Hendricks County Flyer, Avon, IN

November 30, 2012

Offenders help the homeless

By Brenda L. Holmes

PLAINFIELD — Offenders from the Plainfield Correctional Facility worked into the wee hours of the morning Thanksgiving Day to help provide a meal to the homeless. This is the third year the facility has been in charge of making the stuffing for the Mozel Sanders Foundation Thanksgiving meal.

Ben Grosvenor, food service director for the facility, works with offenders who volunteered their time to help prepare the stuffing.

"They all get excited because they are contributing," Grosvenor said. "I actually had 30 guys volunteer but chose 13 for the job."

The offenders were chosen from men enrolled in the PLUS program or the In2Work program.

"These are time-cut programs," Grosvenor said. "When they complete the program they get six months cut off their time."

The offenders prepared 50,000 servings of stuffing for the meal. They cooked 12 kettles of stuffing that hold 100 gallons each. The stuffing was then transferred into pans and baked in the facility's new oven.

"We added this new oven in October," Grosvenor said. "It was $35,000 and the racks can just roll into the oven."

This was the second year Aaron Boyer was chosen to help cook and bake the stuffing. He said it's nice to help the community when the chance is given.

"I started in culinary arts at the New Castle facility," he said. "When I came here I finished up."

His job within the facility is to help prepare food for offenders with special diets.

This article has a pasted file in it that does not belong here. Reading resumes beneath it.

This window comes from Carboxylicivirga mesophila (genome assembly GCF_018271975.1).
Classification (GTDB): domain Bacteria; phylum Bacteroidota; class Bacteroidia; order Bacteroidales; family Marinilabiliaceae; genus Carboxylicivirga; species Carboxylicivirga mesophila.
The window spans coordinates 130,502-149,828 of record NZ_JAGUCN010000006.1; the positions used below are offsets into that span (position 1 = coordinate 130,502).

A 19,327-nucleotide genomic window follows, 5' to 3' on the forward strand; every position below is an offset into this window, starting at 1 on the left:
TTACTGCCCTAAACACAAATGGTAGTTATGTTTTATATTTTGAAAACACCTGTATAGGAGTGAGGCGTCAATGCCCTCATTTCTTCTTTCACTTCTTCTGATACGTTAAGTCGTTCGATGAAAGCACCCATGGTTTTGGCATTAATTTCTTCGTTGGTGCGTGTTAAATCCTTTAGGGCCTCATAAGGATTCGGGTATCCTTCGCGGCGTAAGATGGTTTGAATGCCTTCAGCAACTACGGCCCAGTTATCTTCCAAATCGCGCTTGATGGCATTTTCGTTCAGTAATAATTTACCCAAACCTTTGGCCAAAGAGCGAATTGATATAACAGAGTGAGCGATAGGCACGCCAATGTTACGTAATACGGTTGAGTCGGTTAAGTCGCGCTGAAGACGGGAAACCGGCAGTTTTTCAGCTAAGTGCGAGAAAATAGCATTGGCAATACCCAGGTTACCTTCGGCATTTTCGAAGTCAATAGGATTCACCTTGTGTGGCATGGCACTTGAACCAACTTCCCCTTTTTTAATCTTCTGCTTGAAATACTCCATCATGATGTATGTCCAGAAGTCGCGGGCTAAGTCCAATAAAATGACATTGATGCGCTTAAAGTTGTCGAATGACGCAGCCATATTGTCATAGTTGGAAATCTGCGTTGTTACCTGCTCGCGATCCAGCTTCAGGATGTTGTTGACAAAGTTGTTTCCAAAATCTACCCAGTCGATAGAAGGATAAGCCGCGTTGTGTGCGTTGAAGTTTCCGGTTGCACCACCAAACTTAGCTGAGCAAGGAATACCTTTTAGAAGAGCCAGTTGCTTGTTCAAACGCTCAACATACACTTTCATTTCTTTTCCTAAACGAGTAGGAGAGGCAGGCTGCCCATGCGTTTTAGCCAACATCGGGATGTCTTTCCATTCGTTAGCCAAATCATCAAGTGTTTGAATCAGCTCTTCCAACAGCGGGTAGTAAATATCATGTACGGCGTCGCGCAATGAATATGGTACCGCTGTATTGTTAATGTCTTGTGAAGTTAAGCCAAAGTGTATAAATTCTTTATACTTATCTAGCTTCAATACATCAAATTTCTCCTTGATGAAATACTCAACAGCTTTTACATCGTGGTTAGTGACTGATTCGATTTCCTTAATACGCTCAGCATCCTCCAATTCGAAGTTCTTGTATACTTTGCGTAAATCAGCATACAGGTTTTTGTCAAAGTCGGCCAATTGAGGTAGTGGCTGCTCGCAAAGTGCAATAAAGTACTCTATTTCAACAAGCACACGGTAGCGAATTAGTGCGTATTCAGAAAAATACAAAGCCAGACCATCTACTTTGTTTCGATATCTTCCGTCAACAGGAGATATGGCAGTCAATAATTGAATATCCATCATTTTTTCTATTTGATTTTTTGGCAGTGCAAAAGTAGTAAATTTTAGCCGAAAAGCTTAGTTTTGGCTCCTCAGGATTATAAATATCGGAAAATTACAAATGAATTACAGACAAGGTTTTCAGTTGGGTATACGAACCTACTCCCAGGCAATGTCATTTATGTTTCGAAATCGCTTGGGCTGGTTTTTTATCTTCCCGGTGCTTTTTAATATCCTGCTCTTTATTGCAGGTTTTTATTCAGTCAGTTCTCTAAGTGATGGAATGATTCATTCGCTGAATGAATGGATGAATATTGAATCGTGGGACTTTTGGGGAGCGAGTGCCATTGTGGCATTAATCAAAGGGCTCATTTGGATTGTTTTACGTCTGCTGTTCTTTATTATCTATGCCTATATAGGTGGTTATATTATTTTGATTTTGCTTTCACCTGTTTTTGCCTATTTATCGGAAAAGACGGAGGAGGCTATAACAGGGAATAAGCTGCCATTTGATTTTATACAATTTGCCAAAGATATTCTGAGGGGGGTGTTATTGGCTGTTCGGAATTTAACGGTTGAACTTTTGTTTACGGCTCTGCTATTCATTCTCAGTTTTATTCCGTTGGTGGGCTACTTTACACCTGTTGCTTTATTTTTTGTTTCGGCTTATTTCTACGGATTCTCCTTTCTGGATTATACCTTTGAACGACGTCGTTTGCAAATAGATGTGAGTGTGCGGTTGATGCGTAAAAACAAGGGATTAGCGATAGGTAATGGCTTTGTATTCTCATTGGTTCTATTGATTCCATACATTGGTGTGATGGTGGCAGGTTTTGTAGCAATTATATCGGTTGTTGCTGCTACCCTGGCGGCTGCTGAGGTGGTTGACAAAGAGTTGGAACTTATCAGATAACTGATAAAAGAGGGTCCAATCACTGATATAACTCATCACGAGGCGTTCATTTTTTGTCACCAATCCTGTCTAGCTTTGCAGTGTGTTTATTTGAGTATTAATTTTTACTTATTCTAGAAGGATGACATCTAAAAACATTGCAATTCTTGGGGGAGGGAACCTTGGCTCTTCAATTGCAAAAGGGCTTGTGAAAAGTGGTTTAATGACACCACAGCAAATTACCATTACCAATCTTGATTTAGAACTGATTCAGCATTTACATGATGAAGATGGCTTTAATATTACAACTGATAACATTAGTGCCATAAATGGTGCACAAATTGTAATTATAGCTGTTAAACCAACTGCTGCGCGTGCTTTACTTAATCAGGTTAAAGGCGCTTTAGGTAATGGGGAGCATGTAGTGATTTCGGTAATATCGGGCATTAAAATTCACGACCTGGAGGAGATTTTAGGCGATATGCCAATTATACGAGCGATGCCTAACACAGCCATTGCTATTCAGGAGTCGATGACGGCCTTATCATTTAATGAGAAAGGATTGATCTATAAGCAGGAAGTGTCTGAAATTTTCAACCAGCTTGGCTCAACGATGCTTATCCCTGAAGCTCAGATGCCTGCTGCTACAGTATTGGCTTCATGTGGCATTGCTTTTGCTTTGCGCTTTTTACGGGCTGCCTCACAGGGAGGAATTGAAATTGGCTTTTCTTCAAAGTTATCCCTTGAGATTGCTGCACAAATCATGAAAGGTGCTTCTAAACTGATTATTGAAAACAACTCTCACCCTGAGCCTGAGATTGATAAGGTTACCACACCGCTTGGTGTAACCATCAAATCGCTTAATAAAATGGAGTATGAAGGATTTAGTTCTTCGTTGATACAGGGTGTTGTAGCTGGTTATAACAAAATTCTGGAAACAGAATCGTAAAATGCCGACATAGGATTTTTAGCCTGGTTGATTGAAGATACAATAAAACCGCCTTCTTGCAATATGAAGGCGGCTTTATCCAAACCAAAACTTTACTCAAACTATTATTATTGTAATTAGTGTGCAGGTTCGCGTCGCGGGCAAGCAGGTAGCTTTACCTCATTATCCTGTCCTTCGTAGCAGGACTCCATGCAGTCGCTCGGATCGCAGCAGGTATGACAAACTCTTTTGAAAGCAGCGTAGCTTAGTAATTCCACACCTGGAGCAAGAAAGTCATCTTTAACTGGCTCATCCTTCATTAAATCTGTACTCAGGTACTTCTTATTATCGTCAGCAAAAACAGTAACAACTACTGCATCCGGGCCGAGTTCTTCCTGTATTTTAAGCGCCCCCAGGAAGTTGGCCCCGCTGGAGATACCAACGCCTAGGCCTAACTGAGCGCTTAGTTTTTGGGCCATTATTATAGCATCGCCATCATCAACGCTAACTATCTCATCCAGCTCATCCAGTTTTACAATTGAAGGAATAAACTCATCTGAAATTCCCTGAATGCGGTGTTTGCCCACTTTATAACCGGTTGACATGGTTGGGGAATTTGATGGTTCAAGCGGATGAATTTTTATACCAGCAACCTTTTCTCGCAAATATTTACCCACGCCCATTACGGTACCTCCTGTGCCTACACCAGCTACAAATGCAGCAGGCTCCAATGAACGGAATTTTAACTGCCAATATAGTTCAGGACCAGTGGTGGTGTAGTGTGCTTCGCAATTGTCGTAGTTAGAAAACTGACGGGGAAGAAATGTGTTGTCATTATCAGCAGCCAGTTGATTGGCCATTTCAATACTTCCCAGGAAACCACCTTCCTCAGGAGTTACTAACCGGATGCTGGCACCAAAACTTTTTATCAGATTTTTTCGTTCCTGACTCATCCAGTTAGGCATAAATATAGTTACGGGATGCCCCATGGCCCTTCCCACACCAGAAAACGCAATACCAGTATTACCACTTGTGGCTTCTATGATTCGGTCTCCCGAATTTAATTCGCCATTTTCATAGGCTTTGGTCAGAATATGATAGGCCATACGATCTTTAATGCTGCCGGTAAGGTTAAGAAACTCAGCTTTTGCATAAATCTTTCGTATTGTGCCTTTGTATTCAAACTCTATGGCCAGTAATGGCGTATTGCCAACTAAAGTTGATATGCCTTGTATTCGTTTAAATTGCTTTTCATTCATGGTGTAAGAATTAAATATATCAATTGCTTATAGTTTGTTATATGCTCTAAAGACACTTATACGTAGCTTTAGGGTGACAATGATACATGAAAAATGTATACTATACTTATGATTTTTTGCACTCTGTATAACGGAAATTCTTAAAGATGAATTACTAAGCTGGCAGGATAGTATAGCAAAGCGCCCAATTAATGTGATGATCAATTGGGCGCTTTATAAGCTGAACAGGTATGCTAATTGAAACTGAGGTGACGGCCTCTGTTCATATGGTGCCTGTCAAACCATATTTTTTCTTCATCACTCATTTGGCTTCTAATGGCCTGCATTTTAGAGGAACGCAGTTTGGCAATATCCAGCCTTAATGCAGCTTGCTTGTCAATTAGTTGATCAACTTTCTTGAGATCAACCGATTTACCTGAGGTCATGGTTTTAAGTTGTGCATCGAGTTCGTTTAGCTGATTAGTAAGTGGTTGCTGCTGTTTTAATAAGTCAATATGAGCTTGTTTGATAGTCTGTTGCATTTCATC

"We have all kinds of diets," Boyer said. "We have diabetic diets, renal diets, vegans, and allergies. We have all of it here."

Boyer is a graduate of the In2Work program and will be released after serving his time before the end of the year.

"You know I am facing leaving here and going to a homeless shelter," he said. "So I know this meal will be appreciated. And I'm happy to help."

Phil Slavens, assistant superintendent of re-entry, said the annual stuffing project is just one more way offenders at the facility can give back to the community.

"And I actually knew Rev. Sanders," Slavens said. "He used to come here to see the kids from his flock Ñ his congregation. He was the nicest person."

In 1959 Rev. Dr. Mozel Sanders was appointed as pastor of Mt. Vernon Missionary Baptist Church in Indianapolis. He worked diligently to provide his congregation and the surrounding community with their needs.

Sanders received statewide recognition and awards for his work. He was best known for feeding families in need and creating the Mozel Sanders Thanksgiving Dinner.

After his death in 1988, his son, Rev. Roosevelt Sanders, created the Mozel Sanders Foundation to continue the work of its name-sake.

The stuffing was picked up from the facility at 4:15 a.m., still warm from the ovens. It was transported to Ball State University where countless volunteers prepared the rest of the meal.

The food was then distributed to more than 40 satellite sights in and around Indianapolis.